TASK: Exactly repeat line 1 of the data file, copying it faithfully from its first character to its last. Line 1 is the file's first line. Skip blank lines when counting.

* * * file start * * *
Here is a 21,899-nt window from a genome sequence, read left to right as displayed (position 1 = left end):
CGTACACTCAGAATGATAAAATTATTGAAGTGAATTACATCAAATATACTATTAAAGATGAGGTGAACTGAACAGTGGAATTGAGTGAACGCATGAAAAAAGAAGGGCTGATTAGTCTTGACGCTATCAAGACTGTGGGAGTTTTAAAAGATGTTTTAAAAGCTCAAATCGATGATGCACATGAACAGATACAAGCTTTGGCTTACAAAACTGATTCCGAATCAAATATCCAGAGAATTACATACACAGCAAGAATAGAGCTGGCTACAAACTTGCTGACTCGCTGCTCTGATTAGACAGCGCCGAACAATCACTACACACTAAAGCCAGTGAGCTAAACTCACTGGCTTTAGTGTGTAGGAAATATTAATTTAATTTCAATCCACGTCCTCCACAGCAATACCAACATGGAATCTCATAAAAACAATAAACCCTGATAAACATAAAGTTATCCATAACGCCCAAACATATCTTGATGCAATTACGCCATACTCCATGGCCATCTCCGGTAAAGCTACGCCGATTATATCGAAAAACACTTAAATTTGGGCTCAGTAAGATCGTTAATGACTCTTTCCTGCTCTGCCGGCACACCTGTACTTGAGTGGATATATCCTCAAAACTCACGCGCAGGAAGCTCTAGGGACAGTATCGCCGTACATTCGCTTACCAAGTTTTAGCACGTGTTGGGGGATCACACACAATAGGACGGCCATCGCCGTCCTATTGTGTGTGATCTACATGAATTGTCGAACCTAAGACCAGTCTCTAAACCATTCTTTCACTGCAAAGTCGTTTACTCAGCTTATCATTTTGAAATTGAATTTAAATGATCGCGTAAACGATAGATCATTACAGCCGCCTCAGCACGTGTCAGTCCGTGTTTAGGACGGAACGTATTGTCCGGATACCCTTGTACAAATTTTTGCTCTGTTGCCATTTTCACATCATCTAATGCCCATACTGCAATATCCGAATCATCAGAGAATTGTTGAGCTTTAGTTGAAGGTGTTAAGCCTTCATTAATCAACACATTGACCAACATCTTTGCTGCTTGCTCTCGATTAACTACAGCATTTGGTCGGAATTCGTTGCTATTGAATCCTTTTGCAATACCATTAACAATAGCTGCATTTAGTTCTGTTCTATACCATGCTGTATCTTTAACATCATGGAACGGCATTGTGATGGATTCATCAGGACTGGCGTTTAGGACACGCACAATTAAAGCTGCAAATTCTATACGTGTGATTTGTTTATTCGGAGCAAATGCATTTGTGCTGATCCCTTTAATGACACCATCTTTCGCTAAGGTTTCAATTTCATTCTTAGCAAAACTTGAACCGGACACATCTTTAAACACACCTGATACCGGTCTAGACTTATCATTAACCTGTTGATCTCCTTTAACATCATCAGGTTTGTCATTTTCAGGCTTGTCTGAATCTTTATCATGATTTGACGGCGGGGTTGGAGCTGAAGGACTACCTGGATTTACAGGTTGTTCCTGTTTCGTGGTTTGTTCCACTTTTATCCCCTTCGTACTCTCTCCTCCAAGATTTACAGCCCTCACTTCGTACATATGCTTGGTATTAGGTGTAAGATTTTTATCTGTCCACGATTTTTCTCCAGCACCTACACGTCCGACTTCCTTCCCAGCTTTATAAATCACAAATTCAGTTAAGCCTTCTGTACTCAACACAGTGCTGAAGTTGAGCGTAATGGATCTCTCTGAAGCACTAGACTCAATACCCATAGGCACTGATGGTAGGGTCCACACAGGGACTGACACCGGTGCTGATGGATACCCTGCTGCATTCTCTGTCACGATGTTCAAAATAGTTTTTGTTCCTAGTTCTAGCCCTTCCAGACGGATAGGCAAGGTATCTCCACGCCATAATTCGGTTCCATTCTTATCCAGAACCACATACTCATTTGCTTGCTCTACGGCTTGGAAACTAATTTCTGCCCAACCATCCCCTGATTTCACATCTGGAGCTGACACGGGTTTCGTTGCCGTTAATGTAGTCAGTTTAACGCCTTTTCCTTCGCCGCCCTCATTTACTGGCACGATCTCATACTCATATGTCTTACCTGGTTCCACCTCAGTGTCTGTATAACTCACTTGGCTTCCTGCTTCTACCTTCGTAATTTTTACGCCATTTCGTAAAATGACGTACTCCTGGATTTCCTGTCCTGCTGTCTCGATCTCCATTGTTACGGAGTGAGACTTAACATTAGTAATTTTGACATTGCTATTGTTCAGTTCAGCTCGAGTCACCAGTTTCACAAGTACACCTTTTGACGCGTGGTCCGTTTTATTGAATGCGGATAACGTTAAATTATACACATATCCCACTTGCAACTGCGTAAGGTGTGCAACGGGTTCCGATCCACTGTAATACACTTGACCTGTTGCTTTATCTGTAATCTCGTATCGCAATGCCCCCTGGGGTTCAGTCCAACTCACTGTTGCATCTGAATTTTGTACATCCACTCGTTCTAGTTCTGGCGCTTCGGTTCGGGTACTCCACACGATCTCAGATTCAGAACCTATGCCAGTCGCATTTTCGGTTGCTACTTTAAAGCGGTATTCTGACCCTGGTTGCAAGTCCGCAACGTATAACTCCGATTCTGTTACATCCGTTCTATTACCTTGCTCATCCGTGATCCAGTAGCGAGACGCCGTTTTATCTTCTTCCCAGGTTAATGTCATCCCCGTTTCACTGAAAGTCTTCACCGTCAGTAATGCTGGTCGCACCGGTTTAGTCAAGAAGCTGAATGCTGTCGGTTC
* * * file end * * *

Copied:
Here is a 21,899-nt window from a genome sequence, read left to right as displayed (position 1 = left end):